Study: Sitting for long period increases fatty liver disease risk

Research studies have been repeatedly suggesting strong connections between sedentary lifestyle as well as lethargic habits and a plethora of chronic disorders engulfing majority of the middle age population like diabetes mellitus, obesity, disorders of lipid states, cardiovascular diseases, malignancy and so on. But, this piece of news is sure to get the non-alcoholic lot of our technosavy generation baffled enough to get up from their seats and start being active. According to a recent study conducted by a group of research scientists, prolonged sitting time could predispose to the risk of Non-alcoholic fatty liver disease (NAFLD).

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Coming to the gist of it, NAFLD represents a spectrum of metabolic disorders that have in common the presence of hepatic steatosis in individuals who do not consume alcohol or do so in very small quantities(less than 20grams ethanol per week). It is the most common metabolic disorder associated with metabolic syndrome, type-2 diabetes, dyslipidemia, insulin unresponsiveness and hypertension.

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Although sedentary behaviour has been linked to a number of diseases, the association between physical activity and chronic diseases, including NAFLD, and even death is by and large yet to be thought about.

The most recent study was conducted on a group of 140,000 middle-aged Koreans. Each of them was examined by doctors from between March’11 to December’13 to find whether sedentary habits and physical inactivity were linked with NAFLD. The association between the observations and amount of body fat was also assessed. Ultrasonography was used to assess the liver status whilst leading questions determined the physical activeness and time of sitting. The results of this study were published in the Journal of Hepatology.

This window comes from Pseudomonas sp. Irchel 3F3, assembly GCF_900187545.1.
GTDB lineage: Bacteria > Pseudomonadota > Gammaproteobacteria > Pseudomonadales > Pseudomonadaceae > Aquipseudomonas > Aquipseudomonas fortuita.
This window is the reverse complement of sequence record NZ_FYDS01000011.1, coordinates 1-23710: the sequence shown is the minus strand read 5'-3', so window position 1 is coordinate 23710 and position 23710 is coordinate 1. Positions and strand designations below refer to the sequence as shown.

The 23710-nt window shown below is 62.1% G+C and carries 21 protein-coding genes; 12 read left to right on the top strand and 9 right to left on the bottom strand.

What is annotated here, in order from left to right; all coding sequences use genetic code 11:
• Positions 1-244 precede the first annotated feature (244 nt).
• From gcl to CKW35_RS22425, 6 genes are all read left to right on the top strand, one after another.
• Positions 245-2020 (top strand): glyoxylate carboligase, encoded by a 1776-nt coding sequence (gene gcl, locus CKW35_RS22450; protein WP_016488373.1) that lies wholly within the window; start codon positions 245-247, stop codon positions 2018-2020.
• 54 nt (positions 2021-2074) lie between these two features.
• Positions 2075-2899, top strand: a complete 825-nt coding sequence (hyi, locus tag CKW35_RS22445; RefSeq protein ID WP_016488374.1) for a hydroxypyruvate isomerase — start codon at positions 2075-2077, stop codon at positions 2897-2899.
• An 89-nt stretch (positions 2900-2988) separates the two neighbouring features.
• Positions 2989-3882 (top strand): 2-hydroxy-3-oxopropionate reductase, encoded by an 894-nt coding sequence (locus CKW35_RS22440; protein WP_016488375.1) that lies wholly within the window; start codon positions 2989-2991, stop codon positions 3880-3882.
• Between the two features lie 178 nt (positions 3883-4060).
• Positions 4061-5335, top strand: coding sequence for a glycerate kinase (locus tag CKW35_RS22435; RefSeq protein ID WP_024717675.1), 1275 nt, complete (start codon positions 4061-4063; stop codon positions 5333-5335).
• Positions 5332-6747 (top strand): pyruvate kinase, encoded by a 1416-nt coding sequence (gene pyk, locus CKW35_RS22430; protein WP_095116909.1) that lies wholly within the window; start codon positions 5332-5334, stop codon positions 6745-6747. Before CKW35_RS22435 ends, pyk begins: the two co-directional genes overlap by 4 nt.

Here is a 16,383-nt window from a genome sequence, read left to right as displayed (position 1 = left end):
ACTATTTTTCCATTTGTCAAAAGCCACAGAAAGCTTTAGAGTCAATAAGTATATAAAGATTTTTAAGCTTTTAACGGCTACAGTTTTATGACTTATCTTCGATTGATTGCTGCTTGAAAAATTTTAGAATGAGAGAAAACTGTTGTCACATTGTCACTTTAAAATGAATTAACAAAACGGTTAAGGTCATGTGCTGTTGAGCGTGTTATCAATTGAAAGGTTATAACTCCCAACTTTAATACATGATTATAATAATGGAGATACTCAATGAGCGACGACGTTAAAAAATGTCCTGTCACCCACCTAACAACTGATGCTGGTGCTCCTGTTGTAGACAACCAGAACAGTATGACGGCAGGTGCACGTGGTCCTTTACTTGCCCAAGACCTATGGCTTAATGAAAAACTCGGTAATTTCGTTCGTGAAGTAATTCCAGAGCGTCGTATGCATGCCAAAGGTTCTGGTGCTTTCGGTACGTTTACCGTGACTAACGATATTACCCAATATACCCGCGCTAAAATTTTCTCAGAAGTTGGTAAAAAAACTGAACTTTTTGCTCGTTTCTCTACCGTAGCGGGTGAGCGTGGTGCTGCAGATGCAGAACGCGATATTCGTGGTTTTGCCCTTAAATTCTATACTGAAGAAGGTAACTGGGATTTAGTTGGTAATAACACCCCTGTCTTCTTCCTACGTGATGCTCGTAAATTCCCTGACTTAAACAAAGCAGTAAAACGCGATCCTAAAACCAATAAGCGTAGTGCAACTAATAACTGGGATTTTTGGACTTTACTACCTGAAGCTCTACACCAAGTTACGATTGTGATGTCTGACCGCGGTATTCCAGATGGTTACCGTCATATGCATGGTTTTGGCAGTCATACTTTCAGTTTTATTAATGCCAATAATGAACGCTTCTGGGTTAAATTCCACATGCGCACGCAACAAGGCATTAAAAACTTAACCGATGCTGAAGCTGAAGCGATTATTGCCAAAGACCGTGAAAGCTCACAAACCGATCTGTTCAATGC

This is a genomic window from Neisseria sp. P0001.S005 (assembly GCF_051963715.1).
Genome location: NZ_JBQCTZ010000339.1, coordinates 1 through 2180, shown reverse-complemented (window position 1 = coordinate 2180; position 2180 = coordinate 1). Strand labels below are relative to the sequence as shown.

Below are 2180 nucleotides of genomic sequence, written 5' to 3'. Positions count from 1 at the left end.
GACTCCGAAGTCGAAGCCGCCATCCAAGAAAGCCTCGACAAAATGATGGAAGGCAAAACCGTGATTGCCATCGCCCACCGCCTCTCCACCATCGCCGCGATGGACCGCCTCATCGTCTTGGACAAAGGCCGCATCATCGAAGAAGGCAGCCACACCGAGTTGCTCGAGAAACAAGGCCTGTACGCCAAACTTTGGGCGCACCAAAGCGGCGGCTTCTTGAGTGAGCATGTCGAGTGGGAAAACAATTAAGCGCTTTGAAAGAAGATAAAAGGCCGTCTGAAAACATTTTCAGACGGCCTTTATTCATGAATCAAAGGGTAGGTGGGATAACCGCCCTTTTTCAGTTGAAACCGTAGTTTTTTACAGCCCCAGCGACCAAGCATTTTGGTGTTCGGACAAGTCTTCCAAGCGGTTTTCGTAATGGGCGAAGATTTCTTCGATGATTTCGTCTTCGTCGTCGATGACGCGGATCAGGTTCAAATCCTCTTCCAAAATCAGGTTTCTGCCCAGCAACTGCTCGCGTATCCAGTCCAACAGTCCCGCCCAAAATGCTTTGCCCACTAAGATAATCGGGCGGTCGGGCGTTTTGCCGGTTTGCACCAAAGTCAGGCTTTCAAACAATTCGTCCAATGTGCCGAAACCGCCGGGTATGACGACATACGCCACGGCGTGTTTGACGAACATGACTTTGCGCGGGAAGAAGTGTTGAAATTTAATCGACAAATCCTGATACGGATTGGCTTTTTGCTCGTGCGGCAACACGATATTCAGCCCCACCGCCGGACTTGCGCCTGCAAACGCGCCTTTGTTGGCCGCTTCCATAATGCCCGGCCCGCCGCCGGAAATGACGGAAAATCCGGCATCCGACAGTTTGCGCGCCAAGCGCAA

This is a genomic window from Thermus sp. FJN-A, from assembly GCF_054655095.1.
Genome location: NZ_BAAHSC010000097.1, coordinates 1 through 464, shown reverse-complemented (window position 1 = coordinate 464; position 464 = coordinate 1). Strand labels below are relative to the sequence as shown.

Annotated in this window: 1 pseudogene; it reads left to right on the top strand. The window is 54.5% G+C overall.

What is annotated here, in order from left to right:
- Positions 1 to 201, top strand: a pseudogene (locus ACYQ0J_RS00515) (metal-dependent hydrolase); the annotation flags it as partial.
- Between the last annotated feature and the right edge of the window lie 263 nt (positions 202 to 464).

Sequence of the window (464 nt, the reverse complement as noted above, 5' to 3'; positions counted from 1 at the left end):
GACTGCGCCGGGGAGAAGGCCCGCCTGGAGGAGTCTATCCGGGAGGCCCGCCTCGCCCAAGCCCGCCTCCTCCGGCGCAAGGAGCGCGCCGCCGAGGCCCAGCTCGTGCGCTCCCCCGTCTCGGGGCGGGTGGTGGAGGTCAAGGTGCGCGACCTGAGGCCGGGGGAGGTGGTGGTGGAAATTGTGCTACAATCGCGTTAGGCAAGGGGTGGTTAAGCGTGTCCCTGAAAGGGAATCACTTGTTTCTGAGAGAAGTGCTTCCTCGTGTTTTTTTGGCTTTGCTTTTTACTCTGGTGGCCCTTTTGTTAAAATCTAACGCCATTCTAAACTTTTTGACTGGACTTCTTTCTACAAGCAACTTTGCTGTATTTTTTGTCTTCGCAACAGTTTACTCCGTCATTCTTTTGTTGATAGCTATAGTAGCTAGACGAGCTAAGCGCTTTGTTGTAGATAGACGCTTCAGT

The results of the study suggested that:-

  • About 40,000 Koreans were found affected by NAFLD.
  • Predisposition to both long sitting hours and decreased physical activity levels were found to have positive links with increased prevalence of NAFLD.
  • The aforesaid associations were remarkable in subjects with a body mass index lesser than 23.

Leading research scientist, Seungho Ryu, eminent faculty of the Sungkyunkwan University School of Medicine in South Korea quoted, “Our study discovered an independent positive connection between sitting time and physical inactivity with NAFLD in a large group sample of Middle-aged Koreans.” The findings of the study led to the conclusion that cutting down sedentary habits like sitting for long time and increasing the levels of physical activity are independently essential in minimising exposure to NAFLD and highlight the significance of decreasing sitting time in annexure to prolonging physical activity is what was said by co-author of the study, Yoosoo Chang, yet another faculty of the Sungkyunkwan University.

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As said by Michael I Trenell, professor of the Newcastle University at the United Kingdom, “Conclusions of the study directly indicate that our chairs which were supposedly invented to make us comfortable are deliberately and gradually going to terminate our functional existence. Our bodies were originally designed by the Almighty to function and it is not a sheer surprise that the sedentary lifestyle promoted by our generation is surely going to land vital aspects of the body like the liver in trouble. Diminished muscle performance is surely going to affect our natural physiology directly.”

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